UnitedHealthcare is teaming up with IRONKIDS for the second annual IRONKIDS Chattanooga Fun Run on Saturday, 9 a.m. EDT at Ross’s Landing, 200 Riverfront Pkwy. Kids ages 3-15 will have the opportunity to race on the same course as IRONMAN 70.3 Chattanooga athletes. The 1-mile and 1/4 -mile fun run is for “triathletes to be” and aims to help stem the rising tide of childhood obesity through exercise and healthy lifestyles. UnitedHealthcare mascot Dr. Health E. Hound will kick off the event with a warmup before the race.

The UnitedHealthcare IRONKIDS fun run returns to Chattanooga on May 16, 2015.
The UnitedHealthcare IRONKIDS fun run returns to Chattanooga on May 16, 2015.

Families and children in Chattanooga and the surrounding areas are encouraged to participate. The cost for registration is $15, and every child receives a T-shirt, race bib, goodie bag and finisher medal.  Registration details are available at www.ironkids.com. UnitedHealthcare is providing 50 free admissions to the Boys & Girls Club of Chattanooga, enabling youth to participate in a running event.

Event Schedule:

8:45 a.m. – warmups with IRONKIDS and UnitedHealthcare mascot Dr. Health E. Hound
9 a.m. – start of race
9:15-9:45 a.m. – finish line; every participant receives a medal

Did You Know the number of hours you sleep at night can affect your weight?

Seven hours of sleep per night help adults control their weight. In a study of more than 21,000 healthy adults, those who slept five hours or less per night were 50 percent more likely to become obese, compared to those who logged a full night’s rest. To learn about healthy sleep habits, visit sleepfoundation.org.

March’s topics include overweight children, building young families and neonatal abstinence syndrome.

Dr. Michelle Fiscus, president of the Tennessee Chapter of the American Academy of Pediatrics, talks about addressing the issue of overweight and obesity in children.

Representatives from March of Dimes discuss an innovative program called Tied Together, a dynamic parent education program designed to build on the strengths of young families.

Substance abuse during pregnancy can result in agonizing drug withdrawal for the newborn. Karen D’Apolito, director of the neonatal nurse practitioner program at Vanderbilt University School of Nursing and March of Dimes volunteer, talks about this growing concern and the steps being taken in Tennessee to help prevent it.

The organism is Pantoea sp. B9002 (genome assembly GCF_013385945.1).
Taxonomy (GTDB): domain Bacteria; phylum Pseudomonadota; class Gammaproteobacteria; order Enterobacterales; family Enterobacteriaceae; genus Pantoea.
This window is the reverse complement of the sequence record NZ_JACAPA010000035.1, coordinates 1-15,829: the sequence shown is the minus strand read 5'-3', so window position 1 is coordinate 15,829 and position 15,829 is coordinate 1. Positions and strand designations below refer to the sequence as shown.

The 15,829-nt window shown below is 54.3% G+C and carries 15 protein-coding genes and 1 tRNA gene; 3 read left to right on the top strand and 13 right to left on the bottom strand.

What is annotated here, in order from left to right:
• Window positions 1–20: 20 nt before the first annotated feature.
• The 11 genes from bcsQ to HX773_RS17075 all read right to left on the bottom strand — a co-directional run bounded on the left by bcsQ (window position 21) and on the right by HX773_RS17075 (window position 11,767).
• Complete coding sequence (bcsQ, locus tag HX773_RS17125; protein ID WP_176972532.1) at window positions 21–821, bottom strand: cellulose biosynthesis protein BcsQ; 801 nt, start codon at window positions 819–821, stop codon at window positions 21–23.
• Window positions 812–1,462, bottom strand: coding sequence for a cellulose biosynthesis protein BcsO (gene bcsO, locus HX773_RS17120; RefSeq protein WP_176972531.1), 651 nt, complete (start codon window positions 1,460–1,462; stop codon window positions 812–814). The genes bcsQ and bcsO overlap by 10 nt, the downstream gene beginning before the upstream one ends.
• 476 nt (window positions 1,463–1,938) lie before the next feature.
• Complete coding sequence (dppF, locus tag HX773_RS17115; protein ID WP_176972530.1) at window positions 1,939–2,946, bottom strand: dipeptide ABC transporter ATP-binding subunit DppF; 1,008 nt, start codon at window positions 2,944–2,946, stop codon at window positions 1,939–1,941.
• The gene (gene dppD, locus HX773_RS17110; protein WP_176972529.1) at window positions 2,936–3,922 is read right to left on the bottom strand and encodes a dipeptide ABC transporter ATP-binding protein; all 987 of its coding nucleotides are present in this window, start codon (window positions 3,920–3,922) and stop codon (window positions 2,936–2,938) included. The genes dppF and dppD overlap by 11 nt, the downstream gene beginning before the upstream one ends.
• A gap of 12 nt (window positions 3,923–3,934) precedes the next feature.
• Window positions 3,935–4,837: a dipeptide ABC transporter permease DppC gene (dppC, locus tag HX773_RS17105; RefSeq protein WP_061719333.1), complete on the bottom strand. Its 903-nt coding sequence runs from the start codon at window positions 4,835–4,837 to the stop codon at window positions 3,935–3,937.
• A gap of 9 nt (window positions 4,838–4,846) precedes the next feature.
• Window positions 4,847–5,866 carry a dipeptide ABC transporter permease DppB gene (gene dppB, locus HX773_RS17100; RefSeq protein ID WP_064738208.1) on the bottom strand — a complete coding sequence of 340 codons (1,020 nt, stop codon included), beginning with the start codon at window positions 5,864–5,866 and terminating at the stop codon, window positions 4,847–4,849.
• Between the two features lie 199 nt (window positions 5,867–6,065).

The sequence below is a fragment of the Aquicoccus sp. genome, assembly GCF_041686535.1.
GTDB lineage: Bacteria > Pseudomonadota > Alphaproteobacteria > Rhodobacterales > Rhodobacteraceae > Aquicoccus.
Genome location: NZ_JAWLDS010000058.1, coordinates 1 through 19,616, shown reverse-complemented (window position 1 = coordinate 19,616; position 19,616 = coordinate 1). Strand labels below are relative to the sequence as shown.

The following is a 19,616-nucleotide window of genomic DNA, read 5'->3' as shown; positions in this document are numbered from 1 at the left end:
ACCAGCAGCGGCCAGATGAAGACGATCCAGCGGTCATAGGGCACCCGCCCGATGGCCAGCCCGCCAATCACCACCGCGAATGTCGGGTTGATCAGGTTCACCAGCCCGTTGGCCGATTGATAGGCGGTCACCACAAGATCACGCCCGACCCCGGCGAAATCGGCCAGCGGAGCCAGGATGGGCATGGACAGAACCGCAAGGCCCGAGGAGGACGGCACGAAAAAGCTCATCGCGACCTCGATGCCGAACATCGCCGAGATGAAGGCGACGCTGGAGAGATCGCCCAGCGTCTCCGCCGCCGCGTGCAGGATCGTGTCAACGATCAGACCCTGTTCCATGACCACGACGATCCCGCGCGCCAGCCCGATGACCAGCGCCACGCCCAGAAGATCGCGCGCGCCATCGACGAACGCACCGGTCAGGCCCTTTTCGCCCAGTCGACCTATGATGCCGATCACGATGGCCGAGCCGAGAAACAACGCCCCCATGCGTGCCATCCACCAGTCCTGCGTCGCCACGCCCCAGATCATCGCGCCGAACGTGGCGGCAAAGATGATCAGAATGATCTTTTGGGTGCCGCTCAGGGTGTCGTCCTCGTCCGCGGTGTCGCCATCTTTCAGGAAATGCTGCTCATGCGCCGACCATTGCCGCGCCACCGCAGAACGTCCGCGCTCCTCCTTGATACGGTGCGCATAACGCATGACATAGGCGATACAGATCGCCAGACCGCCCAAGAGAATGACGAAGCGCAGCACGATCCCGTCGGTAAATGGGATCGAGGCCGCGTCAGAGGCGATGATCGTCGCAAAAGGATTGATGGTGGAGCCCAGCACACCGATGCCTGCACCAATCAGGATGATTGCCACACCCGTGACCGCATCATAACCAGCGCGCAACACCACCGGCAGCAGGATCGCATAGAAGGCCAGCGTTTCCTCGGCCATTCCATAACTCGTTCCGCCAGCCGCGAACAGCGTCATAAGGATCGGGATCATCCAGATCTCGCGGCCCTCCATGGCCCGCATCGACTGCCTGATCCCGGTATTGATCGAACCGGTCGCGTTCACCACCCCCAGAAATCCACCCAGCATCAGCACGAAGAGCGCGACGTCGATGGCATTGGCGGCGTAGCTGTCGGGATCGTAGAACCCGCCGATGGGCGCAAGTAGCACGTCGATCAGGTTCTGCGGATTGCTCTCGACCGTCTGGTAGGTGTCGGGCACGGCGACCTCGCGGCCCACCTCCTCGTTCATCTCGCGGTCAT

Dr. Michelle Fiscus, president of the Tennessee Chapter of the American Academy of Pediatrics, talks about addressing the issue of overweight and obesity in children.

Did you know children who are overweight or obese as preschoolers are five times as likely as normal-weight children to be overweight or obese as adults?

Obese children are more likely to become obese adults and suffer lifelong physical and mental health problems as a result. Ask your pediatrician about community resources that promote healthy eating and active living, and set a good example by modeling healthy behaviors for your kids.

Did you know that diabetes affects nearly 10 percent of all Americans?

According to the American Diabetes Association, more than 29 million Americans had diabetes in 2012. In Tennessee, nearly 12 percent of adults are diabetic, according to data from United Health Foundation’s America’s Health Rankings. You can lower your risk of developing this deadly disease by maintaining a healthy weight, eating healthy foods like fruits, vegetables and whole grains, and getting plenty of physical activity.

Diabetes is a growing epidemic in America and Tennessee alike, and a healthy lifestyle is the first step in combating this disease. Diabetes Educator Sarah Neil Pilkinton from Williamson Medical Center shares some nutrition guidelines and lifestyle choices.

While making the choice to live healthier can be difficult, “Healthier Tennessee” is dedicated to encouraging Tennesseans to live healthier lives. Rick Johnson from The Governor’s Foundation for Health and Wellness talks about Healthier Tennessee and the small steps you can take that add up to a healthier life.

Did you know that even modest weight loss can provide big health benefits?

According to the Centers for Disease Control and Prevention, if you are overweight, moderate weight loss of just 5 to 10 percent of our total body weight can help improve blood pressure, blood pressure and blood sugars. In addition to improving your health, maintaining a healthy weight loss can also improve energy levels, physical mobility, general mood and self-confidence.